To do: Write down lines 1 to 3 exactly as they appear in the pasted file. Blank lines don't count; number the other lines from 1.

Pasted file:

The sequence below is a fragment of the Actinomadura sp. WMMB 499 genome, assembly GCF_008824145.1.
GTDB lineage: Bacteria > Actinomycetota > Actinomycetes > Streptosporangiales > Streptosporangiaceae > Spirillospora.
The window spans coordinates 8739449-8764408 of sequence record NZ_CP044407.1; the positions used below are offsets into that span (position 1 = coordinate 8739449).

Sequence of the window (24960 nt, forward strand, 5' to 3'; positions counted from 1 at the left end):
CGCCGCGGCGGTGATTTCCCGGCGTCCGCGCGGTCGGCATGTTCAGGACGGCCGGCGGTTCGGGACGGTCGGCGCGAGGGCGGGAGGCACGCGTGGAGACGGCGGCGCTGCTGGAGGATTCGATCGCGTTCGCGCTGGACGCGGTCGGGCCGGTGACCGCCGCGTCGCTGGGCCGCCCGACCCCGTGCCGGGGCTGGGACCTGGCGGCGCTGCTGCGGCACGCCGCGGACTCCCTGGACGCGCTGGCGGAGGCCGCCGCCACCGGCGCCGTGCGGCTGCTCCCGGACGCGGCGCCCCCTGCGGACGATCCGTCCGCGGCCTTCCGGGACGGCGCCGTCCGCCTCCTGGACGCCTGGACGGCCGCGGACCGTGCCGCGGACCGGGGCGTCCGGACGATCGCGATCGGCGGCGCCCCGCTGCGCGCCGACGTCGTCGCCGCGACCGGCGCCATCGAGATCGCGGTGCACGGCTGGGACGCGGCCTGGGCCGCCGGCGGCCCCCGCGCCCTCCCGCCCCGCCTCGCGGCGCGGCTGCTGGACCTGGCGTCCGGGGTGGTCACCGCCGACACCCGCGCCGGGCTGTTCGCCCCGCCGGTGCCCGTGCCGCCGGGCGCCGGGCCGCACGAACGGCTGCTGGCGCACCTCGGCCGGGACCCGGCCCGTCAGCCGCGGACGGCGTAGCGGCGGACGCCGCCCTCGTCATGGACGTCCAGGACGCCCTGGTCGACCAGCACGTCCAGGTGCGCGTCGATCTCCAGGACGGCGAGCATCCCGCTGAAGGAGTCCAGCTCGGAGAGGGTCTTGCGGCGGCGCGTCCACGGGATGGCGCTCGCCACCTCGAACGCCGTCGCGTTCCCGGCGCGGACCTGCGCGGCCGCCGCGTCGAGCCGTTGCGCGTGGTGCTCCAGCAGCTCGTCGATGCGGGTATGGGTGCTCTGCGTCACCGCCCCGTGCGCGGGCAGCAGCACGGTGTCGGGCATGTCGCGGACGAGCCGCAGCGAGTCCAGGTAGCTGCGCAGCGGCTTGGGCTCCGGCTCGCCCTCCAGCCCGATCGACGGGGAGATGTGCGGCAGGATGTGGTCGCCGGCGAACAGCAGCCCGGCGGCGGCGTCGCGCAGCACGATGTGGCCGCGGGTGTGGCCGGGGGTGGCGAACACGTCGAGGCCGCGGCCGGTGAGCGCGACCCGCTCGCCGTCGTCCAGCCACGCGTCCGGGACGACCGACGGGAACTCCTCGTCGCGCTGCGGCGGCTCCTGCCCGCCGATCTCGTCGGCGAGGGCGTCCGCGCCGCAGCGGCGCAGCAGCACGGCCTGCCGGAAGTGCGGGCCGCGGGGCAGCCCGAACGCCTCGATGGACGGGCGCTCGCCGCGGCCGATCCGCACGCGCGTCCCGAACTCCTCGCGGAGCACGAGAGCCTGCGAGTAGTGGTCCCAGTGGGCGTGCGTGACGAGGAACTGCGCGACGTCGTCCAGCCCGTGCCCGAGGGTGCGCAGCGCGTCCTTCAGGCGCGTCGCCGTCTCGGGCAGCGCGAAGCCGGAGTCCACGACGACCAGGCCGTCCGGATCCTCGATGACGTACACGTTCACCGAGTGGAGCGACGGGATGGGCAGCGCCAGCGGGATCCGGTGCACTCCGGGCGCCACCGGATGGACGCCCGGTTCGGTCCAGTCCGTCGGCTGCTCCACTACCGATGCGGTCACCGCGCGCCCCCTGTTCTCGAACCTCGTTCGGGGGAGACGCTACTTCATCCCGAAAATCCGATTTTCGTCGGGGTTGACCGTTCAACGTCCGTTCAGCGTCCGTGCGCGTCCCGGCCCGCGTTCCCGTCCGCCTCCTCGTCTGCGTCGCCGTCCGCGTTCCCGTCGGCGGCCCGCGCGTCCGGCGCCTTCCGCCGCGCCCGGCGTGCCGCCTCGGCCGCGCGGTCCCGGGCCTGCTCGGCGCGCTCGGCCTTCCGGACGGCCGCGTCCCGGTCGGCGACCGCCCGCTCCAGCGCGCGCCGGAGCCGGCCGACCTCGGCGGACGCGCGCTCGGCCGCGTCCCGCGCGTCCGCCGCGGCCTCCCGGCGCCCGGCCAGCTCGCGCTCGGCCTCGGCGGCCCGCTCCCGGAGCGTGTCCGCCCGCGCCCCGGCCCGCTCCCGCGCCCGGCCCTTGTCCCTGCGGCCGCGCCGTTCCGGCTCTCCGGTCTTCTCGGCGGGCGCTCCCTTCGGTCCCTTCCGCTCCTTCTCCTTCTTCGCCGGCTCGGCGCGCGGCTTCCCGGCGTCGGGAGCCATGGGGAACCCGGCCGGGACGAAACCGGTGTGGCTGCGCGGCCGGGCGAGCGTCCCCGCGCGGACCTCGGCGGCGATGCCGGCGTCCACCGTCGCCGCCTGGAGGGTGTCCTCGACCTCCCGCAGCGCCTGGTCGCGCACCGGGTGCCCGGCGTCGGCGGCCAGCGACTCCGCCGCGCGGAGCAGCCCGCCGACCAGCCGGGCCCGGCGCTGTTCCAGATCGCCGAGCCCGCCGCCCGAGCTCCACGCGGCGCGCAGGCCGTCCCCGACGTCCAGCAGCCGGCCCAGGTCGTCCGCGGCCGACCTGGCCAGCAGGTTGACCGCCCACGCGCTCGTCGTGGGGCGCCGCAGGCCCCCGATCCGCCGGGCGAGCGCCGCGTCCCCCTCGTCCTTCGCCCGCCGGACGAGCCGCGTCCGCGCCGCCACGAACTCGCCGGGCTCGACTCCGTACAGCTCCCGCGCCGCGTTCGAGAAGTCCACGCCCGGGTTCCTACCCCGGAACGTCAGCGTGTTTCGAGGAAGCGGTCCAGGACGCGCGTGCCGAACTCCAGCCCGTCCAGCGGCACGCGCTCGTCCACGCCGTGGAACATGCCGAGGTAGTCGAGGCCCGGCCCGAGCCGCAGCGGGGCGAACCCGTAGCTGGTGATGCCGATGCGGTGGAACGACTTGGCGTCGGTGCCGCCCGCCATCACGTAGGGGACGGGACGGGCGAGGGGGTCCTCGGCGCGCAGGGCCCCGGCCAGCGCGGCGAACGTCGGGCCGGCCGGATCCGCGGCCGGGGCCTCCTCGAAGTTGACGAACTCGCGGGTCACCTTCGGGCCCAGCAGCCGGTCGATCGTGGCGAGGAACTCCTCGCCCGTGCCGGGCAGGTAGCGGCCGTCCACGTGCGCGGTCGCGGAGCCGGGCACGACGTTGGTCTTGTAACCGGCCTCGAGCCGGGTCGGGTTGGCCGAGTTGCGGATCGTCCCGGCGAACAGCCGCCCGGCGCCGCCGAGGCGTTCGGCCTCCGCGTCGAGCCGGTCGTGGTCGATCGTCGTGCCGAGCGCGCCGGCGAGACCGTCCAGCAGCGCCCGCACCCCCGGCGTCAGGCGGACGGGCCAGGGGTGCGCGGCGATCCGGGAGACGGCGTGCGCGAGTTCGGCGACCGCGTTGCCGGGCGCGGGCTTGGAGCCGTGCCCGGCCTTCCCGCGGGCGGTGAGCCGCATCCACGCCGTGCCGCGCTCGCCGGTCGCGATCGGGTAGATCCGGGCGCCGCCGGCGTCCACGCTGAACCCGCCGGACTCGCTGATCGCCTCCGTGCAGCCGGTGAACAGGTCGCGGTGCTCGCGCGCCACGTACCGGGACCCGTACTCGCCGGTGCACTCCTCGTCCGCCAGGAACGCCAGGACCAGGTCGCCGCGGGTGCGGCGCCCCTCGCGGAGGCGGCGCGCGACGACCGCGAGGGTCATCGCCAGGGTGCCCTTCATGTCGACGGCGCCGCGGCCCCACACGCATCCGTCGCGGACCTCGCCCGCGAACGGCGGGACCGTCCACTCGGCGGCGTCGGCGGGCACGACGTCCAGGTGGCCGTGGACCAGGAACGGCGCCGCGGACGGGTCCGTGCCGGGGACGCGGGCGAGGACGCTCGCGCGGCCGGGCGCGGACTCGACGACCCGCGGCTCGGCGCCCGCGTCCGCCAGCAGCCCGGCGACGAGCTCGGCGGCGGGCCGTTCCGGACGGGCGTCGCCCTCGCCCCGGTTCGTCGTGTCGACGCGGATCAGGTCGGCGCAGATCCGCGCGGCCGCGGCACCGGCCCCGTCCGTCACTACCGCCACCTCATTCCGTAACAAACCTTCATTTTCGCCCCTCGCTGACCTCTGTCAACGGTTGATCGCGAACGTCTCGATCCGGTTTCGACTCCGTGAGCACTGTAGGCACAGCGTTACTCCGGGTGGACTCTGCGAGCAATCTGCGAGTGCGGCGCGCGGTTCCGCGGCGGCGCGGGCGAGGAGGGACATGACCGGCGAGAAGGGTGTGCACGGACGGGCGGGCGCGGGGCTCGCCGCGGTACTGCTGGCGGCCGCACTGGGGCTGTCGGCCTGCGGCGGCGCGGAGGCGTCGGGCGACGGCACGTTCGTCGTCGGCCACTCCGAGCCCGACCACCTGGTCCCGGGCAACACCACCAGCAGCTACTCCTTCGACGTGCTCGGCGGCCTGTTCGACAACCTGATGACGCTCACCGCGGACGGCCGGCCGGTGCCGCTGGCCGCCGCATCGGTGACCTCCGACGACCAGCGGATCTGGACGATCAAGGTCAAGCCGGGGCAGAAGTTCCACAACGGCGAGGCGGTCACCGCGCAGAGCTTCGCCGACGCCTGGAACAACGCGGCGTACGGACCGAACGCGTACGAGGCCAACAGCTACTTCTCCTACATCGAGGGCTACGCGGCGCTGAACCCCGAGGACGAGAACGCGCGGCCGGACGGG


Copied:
The sequence below is a fragment of the Actinomadura sp. WMMB 499 genome, assembly GCF_008824145.1.
GTDB lineage: Bacteria > Actinomycetota > Actinomycetes > Streptosporangiales > Streptosporangiaceae > Spirillospora.
The window spans coordinates 8739449-8764408 of sequence record NZ_CP044407.1; the positions used below are offsets into that span (position 1 = coordinate 8739449).